0260U

Rare diseases (constitutional/heritable disorders), identification of copy number variations, inversions, insertions, translocations, and other structural variants by optical genome mapping

0264U

Rare diseases (constitutional/heritable disorders), identification of copy number variations, inversions, insertions, translocations, and other structural variants by optical genome mapping

0265U

Rare constitutional and other heritable disorders, whole genome and mitochondrial DNA sequence analysis, blood, frozen and formalin-fixed paraffin embedded (FFPE) tissue, saliva, buccal swabs or cell lines, identification of single nucleotide and copy number variants

0266U

Unexplained constitutional or other heritable disorders or syndromes, tissue specific gene expression by whole transcriptome and next-generation sequencing, blood, formalin-fixed paraffin embedded (FFPE) tissue or fresh frozen tissue, reported as presence or absence of splicing or expression changes

0267U

Rare constitutional and other heritable disorders, identification of copy number variations, inversions, insertions, translocations, and other structural variants by optical genome mapping and whole genome sequencing

0297U

Oncology (pan tumor), whole genome sequencing of paired malignant and normal DNA specimens, fresh or formalin fixed paraffin-embedded (FFPE) tissue, blood or bone marrow, comparative sequence analyses and variant identification – Praxis Somatic Whole Genome Sequencing

0299U

Oncology (pan tumor), whole genome optical genome mapping of paired malignant and normal DNA specimens, fresh frozen tissue, blood, or bone marrow, comparative structural variant identification

0300U

Oncology (pan tumor), whole genome sequencing and optical genome mapping of paired malignant and normal DNA specimens, fresh tissue, blood, or bone marrow, comparative sequence analyses and variant identification

0331U

Oncology (hematolymphoid neoplasia), optical genome mapping for copy number alterations and gene rearrangements utilizing DNA from blood or bone marrow, report of clinically significant alterations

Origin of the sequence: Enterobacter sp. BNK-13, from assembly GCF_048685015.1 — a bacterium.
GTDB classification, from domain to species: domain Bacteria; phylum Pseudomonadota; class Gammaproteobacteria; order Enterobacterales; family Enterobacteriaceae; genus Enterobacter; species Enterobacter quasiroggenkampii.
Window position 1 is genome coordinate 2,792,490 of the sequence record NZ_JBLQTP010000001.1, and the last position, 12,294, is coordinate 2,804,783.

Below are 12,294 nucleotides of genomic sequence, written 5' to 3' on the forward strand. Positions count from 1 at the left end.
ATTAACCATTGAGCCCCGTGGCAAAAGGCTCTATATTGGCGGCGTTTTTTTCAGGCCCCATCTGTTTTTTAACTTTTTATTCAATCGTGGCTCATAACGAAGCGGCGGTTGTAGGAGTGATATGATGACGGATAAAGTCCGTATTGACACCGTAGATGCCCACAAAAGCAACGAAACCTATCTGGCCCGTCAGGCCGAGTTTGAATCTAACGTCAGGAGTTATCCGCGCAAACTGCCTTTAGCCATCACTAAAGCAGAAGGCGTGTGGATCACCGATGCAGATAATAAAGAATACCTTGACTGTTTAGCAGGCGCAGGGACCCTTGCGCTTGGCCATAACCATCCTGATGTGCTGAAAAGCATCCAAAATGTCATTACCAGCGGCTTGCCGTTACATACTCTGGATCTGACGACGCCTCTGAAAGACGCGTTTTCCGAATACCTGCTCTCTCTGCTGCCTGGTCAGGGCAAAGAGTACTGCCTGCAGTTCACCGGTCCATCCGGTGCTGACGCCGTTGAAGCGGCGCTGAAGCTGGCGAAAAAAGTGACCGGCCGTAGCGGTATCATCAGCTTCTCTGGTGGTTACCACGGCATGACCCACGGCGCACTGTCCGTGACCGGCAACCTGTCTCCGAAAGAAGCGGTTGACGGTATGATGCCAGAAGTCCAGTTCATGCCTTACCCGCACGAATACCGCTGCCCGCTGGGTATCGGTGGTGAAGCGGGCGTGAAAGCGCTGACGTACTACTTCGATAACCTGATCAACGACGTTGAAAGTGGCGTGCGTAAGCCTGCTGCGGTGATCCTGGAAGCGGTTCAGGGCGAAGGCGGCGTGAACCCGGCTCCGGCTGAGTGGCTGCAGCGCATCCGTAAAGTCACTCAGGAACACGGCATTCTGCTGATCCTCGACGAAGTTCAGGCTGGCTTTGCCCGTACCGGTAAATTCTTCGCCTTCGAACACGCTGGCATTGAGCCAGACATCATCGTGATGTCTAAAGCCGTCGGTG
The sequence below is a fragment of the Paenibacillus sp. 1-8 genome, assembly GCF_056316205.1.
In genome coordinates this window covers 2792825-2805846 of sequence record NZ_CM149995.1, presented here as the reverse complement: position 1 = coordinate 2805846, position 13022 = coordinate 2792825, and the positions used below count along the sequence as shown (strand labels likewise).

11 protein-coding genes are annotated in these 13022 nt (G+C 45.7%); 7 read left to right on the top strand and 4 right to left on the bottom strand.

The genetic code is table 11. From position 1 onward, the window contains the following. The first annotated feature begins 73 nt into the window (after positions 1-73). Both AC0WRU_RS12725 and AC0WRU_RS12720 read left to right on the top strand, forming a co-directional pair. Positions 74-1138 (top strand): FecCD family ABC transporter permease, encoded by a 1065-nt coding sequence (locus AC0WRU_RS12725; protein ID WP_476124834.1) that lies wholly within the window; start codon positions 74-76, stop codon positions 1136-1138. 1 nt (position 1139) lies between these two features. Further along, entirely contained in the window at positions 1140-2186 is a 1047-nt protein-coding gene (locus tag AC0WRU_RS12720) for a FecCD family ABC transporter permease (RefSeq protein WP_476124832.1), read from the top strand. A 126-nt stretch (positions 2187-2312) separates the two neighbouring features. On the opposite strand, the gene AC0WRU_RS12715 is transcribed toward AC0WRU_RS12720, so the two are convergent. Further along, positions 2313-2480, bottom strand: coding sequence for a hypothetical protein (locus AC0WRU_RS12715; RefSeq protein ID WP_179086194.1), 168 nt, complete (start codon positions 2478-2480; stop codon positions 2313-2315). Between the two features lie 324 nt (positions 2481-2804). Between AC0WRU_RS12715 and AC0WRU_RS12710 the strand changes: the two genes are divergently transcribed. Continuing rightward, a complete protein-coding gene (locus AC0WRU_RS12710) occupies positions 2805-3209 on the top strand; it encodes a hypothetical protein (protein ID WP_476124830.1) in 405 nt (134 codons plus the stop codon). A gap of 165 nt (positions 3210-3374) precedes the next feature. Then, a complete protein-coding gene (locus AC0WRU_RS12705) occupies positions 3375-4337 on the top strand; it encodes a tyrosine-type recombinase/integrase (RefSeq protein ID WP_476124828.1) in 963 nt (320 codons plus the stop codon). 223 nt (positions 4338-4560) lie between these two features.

0335U

Rare diseases (constitutional/heritable disorders), whole genome sequence analysis, including small sequence changes, copy number variants, deletions, duplications, mobile element insertions, uniparental disomy (UPD), inversions, aneuploidy, mitochondrial genome sequence analysis with heteroplasmy and large deletions, short tandem repeat (STR) gene expansions, fetal sample, identification and categorization of genetic variants (Do not report 0335U in conjunction with 81425, 0212U)

0336U

Rare diseases (constitutional/heritable disorders), whole genome sequence analysis, including small sequence changes, copy number variants, deletions, duplications, mobile element insertions, uniparental disomy (UPD), inversions, aneuploidy, mitochondrial genome sequence analysis with heteroplasmy and large deletions, short tandem repeat (STR) gene expansions, blood or saliva, identification and categorization of genetic variants, each comparator genome (eg, parent) (Do not report 0336U in conjunction with 81426, 0213U)

0410U

Oncology (pancreatic), DNA, whole genome sequencing with 5-hydroxymethylcytosine enrichment, whole blood or plasma, algorithm reported as cancer detected or not detected

0417U

Rare diseases (constitutional/heritable disorders), whole mitochondrial genome sequence with heteroplasmy detection and deletion analysis, nuclear-encoded mitochondrial gene analysis of 335 nuclear genes, including sequence changes, deletions, insertions, and copy number variants analysis, blood or saliva, identification and categorization of mitochondrial disorder-associated genetic variants

0425U

Genome (eg, unexplained constitutional or heritable disorder or syndrome), rapid sequence analysis, each comparator genome (eg, parents, siblings)

0426U

Genome (eg, unexplained constitutional or heritable disorder or syndrome), ultra-rapid sequence analysis

0469U

Rare diseases (constitutional/heritable disorders), whole genome sequence analysis for chromosomal abnormalities, copy number variants, duplications/deletions, inversions, unbalanced translocations, regions of homozygosity (ROH), inheritance pattern that indicate uniparental disomy (UPD), and aneuploidy, fetal sample (amniotic fluid, chorionic villus sample, or products of conception), identification and categorization of genetic variants, diagnostic report of fetal results based on phenotype with maternal sample and paternal sample, if performed, as comparators and/or maternal cell contamination

ICD-10 Diagnosis

Refer to the ICD-10 CM manual

History

Status

Review Date

Effective Date

Action

Updated codes 07/01/2024

n/a

Unchanged

Added CPT code 0469U (NMN).

Updated codes 03/17/2024

n/a

Unchanged

Split code list into those considered medically necessary when criteria are met (MNWCM) and not MN. Added NMN CPT codes 0156U and 0297U. Added required language to General Clinical Guideline per new Medicare regulations.

Updated

n/a

01/01/2024

Added CPT codes 81440, 81455, 0299U, 0300U, 0331U, 0410U, 0417U, 0425U, and 0426U. Removed 0012U.

Created

09/21/2022

02/12/2023

Independent Multispecialty Physician Panel (IMPP) review.

Original effective date.

Recently Viewed